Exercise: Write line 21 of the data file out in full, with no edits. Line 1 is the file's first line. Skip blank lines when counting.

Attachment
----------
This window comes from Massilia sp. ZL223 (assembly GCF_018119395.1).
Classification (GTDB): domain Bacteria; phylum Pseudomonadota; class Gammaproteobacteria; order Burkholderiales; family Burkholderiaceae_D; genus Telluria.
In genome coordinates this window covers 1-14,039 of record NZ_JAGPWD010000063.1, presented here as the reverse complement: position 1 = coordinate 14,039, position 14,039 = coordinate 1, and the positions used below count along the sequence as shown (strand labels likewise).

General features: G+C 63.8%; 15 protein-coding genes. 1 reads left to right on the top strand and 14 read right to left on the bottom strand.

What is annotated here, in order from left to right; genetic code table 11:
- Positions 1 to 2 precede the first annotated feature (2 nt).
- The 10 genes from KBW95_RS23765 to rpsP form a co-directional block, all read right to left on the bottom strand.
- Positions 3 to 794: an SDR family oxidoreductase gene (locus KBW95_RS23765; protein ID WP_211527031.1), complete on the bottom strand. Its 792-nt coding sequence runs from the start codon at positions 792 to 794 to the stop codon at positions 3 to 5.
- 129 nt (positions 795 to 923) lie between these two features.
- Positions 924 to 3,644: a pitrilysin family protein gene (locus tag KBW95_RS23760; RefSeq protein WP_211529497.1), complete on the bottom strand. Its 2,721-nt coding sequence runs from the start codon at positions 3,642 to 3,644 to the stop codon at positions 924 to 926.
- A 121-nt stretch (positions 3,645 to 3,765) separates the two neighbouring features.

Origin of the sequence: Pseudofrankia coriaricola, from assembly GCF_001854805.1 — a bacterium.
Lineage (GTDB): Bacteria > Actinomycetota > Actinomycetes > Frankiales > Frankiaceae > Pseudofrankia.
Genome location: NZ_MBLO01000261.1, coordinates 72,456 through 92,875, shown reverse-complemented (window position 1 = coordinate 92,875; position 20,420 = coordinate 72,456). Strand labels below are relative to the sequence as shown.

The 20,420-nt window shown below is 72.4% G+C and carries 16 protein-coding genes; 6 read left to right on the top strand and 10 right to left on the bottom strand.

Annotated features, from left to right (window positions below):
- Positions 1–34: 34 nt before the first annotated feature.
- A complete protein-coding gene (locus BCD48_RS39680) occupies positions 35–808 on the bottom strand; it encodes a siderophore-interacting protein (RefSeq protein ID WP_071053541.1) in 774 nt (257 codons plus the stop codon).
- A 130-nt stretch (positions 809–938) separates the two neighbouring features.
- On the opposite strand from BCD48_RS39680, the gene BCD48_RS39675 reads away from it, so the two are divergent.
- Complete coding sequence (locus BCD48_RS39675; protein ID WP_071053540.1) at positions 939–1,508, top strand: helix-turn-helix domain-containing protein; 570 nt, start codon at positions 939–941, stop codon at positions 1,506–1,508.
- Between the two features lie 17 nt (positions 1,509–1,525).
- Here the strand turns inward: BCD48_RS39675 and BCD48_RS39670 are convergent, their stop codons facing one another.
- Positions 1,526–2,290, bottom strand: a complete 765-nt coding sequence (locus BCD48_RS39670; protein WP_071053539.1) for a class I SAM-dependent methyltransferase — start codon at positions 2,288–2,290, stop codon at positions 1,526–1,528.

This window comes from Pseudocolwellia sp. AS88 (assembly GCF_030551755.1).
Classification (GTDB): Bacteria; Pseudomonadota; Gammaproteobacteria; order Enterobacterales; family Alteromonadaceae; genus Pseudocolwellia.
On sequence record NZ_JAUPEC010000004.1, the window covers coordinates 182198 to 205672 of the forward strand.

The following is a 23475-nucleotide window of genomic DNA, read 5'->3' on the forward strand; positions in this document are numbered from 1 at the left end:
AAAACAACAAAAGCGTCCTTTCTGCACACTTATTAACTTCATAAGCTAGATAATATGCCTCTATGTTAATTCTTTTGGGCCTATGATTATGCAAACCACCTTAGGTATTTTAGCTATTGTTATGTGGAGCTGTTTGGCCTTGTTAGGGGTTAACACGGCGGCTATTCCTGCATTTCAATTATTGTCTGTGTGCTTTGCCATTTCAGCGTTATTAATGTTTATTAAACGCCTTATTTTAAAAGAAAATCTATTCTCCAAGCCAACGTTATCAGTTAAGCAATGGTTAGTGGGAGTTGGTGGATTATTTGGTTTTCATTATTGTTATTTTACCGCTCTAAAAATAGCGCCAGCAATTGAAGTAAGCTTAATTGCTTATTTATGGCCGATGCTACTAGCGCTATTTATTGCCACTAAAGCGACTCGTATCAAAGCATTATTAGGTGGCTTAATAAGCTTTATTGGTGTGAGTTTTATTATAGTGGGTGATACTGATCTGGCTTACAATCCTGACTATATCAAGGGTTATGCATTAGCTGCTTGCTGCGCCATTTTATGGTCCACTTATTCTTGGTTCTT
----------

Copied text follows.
- Complete coding sequence (locus BCD48_RS39675; protein ID WP_071053540.1) at positions 939–1,508, top strand: helix-turn-helix domain-containing protein; 570 nt, start codon at positions 939–941, stop codon at positions 1,506–1,508.